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Proper Hydration for Youth Athletes

Kids Need To Drink on Schedule, Not Just When Thirsty

soccer player hydratingHere are the key points to keep in mind in making sure your child gets enough fluids while playing sports:

  • Kids should drink before, during and after sports. To prevent dehydration, or, worse yet, heat illness, you should encourage your child to drink cool fluids before, during, and after physical activity.
  • Kids should drink on a schedule, not when thirsty. Your child need to regulate his fluid intake by drinking according to a schedule, rather than in response to thirst, because thirst is not an accurate measure of a child's need for fluid. By the time your child says he is thirsty, he is already dehydrated. Consuming cool fluids at regular intervals during exercise protects your child's health and optimizes athletic performance.*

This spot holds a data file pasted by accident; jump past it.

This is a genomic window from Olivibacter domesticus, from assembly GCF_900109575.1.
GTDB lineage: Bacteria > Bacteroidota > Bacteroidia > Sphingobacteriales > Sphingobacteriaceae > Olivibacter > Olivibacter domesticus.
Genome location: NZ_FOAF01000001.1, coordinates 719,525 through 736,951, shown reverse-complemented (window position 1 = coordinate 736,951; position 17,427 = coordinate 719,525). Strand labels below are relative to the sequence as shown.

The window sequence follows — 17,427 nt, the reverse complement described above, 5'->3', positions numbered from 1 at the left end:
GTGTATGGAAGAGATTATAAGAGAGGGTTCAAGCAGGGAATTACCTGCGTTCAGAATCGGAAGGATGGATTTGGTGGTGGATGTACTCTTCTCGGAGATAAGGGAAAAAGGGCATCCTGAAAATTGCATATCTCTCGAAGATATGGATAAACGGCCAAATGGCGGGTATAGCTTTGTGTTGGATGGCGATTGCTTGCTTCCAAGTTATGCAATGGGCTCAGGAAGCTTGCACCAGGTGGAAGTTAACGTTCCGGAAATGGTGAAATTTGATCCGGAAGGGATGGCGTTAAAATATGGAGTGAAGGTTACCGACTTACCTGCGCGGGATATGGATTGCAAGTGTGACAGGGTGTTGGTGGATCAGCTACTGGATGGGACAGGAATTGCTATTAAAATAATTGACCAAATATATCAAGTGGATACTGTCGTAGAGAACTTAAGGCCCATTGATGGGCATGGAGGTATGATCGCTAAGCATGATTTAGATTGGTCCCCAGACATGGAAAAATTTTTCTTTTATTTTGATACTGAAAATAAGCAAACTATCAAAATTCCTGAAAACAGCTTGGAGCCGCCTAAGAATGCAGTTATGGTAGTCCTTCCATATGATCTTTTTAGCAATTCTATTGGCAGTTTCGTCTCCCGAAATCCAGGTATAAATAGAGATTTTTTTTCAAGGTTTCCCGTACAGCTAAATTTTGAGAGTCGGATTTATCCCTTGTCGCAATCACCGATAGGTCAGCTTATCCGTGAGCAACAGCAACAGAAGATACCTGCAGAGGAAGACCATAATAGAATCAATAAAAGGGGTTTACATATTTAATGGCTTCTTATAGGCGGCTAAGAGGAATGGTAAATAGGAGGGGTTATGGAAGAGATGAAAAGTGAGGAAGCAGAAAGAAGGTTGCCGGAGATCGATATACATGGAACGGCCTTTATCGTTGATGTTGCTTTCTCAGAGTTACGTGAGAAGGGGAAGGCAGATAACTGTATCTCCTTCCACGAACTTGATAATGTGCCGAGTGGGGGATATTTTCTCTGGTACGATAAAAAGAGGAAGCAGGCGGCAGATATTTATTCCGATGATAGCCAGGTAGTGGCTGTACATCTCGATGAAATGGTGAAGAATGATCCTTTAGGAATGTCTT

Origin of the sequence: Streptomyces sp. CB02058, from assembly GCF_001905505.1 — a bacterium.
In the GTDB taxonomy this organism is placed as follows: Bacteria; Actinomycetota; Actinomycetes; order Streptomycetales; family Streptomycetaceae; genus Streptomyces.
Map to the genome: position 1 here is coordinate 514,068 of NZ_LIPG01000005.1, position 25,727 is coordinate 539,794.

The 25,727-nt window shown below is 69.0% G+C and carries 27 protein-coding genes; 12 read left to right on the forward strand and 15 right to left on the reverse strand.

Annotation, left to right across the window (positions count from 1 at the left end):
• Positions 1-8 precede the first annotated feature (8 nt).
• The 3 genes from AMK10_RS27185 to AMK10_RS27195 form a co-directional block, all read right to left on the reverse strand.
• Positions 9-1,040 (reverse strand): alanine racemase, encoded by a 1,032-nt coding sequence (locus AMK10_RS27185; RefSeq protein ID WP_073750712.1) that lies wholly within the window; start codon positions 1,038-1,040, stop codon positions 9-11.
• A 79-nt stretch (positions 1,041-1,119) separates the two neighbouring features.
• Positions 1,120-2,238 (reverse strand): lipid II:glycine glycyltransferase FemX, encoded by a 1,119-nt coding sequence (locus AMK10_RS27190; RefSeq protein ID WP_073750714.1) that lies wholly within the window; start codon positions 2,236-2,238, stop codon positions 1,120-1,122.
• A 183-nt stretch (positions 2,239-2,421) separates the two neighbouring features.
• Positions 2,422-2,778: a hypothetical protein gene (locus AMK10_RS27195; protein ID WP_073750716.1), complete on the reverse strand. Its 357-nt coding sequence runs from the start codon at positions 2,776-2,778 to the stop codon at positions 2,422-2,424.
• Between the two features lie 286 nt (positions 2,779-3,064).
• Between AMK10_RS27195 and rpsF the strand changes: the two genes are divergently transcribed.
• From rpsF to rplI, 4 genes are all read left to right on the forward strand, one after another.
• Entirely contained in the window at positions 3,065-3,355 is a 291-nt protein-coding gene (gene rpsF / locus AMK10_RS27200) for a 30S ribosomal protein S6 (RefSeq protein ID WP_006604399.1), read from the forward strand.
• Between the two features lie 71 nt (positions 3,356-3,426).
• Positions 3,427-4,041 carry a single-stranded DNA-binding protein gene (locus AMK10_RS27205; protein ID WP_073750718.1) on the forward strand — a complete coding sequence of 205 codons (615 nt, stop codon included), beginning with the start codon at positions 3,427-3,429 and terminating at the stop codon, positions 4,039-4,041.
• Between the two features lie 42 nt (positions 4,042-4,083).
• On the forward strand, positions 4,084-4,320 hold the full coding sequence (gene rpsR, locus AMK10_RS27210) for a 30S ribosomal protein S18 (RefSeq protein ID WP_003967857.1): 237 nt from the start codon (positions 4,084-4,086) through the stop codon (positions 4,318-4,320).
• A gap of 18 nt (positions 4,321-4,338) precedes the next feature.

• Kids should drink from their own water bottles. Children should have their own personalized water bottles and need to be reminded to drink 5 to 9 ounces (10 to 18 1/2 ounce "gulps") every 20 minutes during activity, depending on weight (Teenagers should drink more). Younger children should be given water bottles with marks on the sides showing how much they should drink each time or told how many "gulps" to drink.
  • Kids' fluid intake needs to be supervised. Children do not instinctively drink enough fluids to replace water losses, so it is essential that you watch to see how much water they actually drink.
  • Kids need to be watched for signs of heat illness. During prolonged exercise, children and adolescents may not recognize the symptoms of heat strain and may push themselves to the point of heat-related illness. It's your job, and the coach's, to recognize the warning signs and act immediately.
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